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Why does crossbreeding Neos result in wild/clear shrimp while Caridinas get diff patterns and color?

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Never heard a explanation why one Neocaridina crossbreeding with another color/pattern strain Neo, most often results in wild/clear offspring?

While crossbreeding different Caridina strains does not revert offspring back to wild phenotypes and they develop a new mixture of color/pattern

 

If there are any Caridinas (even other species besides C. cantonensis) that do end up reverting back to wilds, please let me know, as I am not aware of any that do.

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Though I don't know the specific on "Why" this is the case, a general statement would be: Purely Genetics.

 

I will share my most recent experience though I don't think it is a "Wild Var" it was interesting to me. I have been working on creating my own Zebra Pinto line for sometime. My most recent batch of F1 Taitibees actually threw a couple Black/Brown Mischlings that looked like CBS. Not sure if you would consider that wild, but I certainly wasn't expecting it from my Taitibee batch.

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It could be because people working with crystals tend to find the major color mutations tend to act as simple recessives.  Ie. red mutation (crs), solid pigment coloration mutation (TB).

 

Neos have the color mutations that pop up every once in a while, but seem to be much more complex in color loci.  Because of this people tend to selectively breed on the bell curve.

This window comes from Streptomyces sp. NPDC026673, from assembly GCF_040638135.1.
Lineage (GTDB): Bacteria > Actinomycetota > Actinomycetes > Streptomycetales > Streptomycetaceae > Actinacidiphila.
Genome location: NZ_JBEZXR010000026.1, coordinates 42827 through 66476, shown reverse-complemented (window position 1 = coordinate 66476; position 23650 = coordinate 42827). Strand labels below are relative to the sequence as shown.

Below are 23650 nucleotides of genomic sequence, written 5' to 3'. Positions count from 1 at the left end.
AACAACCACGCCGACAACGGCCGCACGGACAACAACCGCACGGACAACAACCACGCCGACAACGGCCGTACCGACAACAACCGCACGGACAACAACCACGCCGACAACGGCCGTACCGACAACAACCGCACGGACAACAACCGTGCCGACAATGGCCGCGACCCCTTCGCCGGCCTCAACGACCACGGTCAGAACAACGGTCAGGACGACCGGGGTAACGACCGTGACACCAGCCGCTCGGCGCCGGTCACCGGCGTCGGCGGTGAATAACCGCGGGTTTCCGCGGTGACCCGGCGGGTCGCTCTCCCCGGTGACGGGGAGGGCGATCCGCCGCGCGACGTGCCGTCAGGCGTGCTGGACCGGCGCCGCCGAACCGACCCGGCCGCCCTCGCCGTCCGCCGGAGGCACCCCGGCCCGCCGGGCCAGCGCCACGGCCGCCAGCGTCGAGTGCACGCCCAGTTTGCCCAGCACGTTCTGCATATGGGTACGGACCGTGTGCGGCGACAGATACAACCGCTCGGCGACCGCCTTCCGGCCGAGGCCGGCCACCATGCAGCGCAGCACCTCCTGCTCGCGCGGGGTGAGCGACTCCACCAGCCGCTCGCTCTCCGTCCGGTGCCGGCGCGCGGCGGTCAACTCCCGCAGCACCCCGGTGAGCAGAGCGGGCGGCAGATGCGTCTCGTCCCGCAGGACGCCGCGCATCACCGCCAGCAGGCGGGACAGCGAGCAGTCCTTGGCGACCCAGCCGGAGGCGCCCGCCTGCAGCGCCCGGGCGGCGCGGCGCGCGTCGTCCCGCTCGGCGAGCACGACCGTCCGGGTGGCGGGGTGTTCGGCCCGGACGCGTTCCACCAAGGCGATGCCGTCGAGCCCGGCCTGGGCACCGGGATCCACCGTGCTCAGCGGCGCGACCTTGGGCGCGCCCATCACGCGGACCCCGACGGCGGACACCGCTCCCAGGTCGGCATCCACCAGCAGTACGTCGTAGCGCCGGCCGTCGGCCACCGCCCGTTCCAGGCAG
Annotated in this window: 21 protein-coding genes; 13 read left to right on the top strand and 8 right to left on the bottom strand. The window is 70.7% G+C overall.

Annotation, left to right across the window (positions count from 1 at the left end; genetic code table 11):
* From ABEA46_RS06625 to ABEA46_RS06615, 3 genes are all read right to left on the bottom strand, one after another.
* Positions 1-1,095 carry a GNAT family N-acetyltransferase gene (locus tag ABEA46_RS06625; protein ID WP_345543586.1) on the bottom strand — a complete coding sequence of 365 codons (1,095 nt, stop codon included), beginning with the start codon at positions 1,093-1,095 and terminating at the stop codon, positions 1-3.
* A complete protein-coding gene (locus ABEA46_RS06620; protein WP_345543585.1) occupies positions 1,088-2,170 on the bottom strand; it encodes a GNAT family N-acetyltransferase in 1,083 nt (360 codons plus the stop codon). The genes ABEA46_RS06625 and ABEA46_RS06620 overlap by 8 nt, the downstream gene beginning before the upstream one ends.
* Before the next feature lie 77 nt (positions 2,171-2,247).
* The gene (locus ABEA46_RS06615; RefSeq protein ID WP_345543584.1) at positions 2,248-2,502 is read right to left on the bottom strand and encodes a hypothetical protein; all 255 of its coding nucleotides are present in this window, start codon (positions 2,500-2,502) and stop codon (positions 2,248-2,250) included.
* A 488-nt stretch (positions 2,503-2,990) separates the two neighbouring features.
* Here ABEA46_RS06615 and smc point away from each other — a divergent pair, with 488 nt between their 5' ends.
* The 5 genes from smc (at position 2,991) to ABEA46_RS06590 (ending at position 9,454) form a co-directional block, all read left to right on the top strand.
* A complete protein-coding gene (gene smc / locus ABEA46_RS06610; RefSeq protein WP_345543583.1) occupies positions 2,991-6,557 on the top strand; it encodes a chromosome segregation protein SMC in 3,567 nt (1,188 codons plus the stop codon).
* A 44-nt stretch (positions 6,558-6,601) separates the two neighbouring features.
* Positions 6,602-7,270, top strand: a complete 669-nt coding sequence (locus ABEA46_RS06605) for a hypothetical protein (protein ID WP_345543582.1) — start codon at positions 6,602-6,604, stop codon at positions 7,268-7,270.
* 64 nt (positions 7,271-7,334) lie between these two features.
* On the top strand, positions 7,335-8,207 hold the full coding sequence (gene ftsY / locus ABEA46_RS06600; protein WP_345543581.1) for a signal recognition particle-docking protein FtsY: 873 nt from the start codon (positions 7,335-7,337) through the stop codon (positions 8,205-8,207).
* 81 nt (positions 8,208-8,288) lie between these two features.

Selectively breeding with crystals happens too, but usually to set the modifiers.  Ie.  More solid in color, more coverage.

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I thought the crystal black is same as the "wild" shrimp, just selectively bred for improved color and coverage. It may may not seem like they are reverting because they are still desirable shrimp, unlike the wild form of cherry shrimp. Bee shrimp have a whole different game it seems, due the the fact that they can express multiple colors in defined patterns. Cherry shrimp come in different colors and color intensities, but aside from the back stripe that some of them have, they generally can't show two distinct colors. Rili shrimp just seem like piebalds, where they have areas on their outer shell that completely lack pigment. Maybe colorful patterns can be made since some shrimp like bloody marys have flesh that is colored, instead of a shell that is colored. Thinks it's possible to get a shrimp to express red flesh like a bloody mary, as well as a rili shell of another color, like black? A carbon bloody mary?

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Soothing nailed it, but I want to take a shot at an explanation.

 

Bee shrimp seem to have a "gene" that makes them have "red stripes" or "black stripes". This means that it tends to follow your typical classroom Punnett Square

You can predict the outcome of a generation pretty reliably and determine if a gene is recessive or dominant based on your breeding outcome.
You only get a new type when a random mutation is thrown into the mix.

Example: One tulip in a field may suddenly be red instead of yellow. A farmer would select that one and reproduce it.

You can get a unique new hybrid when you mix two of them because you are putting two unique genes together.

Example: If you hybridize two plants, you are going to get a pretty reliable result. Every time you cross spearmint x watermint = peppermint.